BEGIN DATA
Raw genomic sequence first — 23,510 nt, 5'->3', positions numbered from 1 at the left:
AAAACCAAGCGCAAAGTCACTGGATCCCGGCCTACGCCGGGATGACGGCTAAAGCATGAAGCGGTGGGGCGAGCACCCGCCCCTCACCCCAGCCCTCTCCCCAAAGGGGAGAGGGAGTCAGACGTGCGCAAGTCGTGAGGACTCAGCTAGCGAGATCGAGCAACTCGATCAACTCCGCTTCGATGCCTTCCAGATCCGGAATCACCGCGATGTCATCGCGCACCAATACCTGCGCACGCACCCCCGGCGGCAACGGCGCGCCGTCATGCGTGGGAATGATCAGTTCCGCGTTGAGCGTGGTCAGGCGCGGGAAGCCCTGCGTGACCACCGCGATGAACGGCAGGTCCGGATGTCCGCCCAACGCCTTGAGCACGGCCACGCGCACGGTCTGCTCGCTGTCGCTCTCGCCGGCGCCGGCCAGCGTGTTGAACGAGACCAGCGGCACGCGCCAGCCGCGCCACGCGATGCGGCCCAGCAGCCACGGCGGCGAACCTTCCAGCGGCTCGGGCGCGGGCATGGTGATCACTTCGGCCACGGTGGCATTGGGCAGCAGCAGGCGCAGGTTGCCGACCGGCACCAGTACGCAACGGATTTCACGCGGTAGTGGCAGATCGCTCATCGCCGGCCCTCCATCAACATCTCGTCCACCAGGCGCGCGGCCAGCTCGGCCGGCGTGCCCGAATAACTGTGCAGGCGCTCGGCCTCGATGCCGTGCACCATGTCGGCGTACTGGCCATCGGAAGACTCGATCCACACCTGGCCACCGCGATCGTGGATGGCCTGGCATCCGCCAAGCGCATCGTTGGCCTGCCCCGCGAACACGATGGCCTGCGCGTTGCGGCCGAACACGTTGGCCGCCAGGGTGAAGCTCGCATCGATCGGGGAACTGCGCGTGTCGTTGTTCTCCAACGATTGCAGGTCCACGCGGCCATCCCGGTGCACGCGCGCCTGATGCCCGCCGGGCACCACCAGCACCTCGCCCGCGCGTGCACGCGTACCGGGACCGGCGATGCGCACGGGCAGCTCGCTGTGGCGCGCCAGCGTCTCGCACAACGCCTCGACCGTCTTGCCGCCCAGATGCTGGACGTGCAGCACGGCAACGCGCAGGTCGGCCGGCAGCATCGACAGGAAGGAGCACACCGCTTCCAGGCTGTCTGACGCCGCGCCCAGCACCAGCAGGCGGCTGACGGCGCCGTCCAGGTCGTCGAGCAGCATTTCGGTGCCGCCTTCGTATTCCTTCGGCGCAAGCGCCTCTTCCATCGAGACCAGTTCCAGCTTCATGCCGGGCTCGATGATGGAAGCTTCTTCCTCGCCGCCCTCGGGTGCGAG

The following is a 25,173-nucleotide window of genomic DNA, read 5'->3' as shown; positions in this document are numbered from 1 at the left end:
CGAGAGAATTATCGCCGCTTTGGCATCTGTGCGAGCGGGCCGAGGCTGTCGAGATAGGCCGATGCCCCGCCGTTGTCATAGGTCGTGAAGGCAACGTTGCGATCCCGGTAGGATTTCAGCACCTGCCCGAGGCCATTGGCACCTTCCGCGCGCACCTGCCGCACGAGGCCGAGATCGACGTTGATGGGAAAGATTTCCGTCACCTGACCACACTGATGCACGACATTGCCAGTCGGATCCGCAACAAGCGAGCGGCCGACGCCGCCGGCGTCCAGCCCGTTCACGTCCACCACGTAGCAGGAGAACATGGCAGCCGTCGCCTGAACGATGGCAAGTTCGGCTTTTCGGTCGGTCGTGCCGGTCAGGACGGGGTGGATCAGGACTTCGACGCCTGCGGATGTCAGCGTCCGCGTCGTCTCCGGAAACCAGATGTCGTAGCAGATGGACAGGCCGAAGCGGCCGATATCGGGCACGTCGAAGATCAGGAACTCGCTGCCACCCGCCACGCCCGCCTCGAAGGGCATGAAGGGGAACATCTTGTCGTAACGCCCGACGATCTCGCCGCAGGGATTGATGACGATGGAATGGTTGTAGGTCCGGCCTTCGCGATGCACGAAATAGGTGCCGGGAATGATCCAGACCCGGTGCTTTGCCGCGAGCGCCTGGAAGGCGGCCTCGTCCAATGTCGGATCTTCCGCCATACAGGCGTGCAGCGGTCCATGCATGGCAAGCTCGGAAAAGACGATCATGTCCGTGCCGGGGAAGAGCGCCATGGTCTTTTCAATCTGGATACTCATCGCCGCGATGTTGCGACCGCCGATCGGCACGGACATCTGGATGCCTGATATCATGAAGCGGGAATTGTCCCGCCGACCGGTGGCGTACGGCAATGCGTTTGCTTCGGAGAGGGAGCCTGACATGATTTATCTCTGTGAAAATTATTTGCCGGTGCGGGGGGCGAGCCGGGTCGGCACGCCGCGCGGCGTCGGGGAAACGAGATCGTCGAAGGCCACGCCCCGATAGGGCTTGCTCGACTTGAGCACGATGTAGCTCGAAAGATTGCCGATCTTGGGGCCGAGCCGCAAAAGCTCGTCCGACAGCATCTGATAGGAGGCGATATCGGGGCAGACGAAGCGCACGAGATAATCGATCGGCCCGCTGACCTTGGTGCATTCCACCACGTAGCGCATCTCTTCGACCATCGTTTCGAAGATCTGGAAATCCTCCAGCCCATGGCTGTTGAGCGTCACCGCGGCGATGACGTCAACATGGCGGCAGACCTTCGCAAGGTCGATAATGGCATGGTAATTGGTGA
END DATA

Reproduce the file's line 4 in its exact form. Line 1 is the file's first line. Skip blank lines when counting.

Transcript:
CGAGAGAATTATCGCCGCTTTGGCATCTGTGCGAGCGGGCCGAGGCTGTCGAGATAGGCCGATGCCCCGCCGTTGTCATAGGTCGTGAAGGCAACGTTGCGATCCCGGTAGGATTTCAGCACCTGCCCGAGGCCATTGGCACCTTCCGCGCGCACCTGCCGCACGAGGCCGAGATCGACGTTGATGGGAAAGATTTCCGTCACCTGACCACACTGATGCACGACATTGCCAGTCGGATCCGCAACAAGCGAGCGGCCGACGCCGCCGGCGTCCAGCCCGTTCACGTCCACCACGTAGCAGGAGAACATGGCAGCCGTCGCCTGAACGATGGCAAGTTCGGCTTTTCGGTCGGTCGTGCCGGTCAGGACGGGGTGGATCAGGACTTCGACGCCTGCGGATGTCAGCGTCCGCGTCGTCTCCGGAAACCAGATGTCGTAGCAGATGGACAGGCCGAAGCGGCCGATATCGGGCACGTCGAAGATCAGGAACTCGCTGCCACCCGCCACGCCCGCCTCGAAGGGCATGAAGGGGAACATCTTGTCGTAACGCCCGACGATCTCGCCGCAGGGATTGATGACGATGGAATGGTTGTAGGTCCGGCCTTCGCGATGCACGAAATAGGTGCCGGGAATGATCCAGACCCGGTGCTTTGCCGCGAGCGCCTGGAAGGCGGCCTCGTCCAATGTCGGATCTTCCGCCATACAGGCGTGCAGCGGTCCATGCATGGCAAGCTCGGAAAAGACGATCATGTCCGTGCCGGGGAAGAGCGCCATGGTCTTTTCAATCTGGATACTCATCGCCGCGATGTTGCGACCGCCGATCGGCACGGACATCTGGATGCCTGATATCATGAAGCGGGAATTGTCCCGCCGACCGGTGGCGTACGGCAATGCGTTTGCTTCGGAGAGGGAGCCTGACATGATTTATCTCTGTGAAAATTATTTGCCGGTGCGGGGGGCGAGCCGGGTCGGCACGCCGCGCGGCGTCGGGGAAACGAGATCGTCGAAGGCCACGCCCCGATAGGGCTTGCTCGACTTGAGCACGATGTAGCTCGAAAGATTGCCGATCTTGGGGCCGAGCCGCAAAAGCTCGTCCGACAGCATCTGATAGGAGGCGATATCGGGGCAGACGAAGCGCACGAGATAATCGATCGGCCCGCTGACCTTGGTGCATTCCACCACGTAGCGCATCTCTTCGACCATCGTTTCGAAGATCTGGAAATCCTCCAGCCCATGGCTGTTGAGCGTCACCGCGGCGATGACGTCAACATGGCGGCAGACCTTCGCAAGGTCGATAATGGCATGGTAATTGGTGA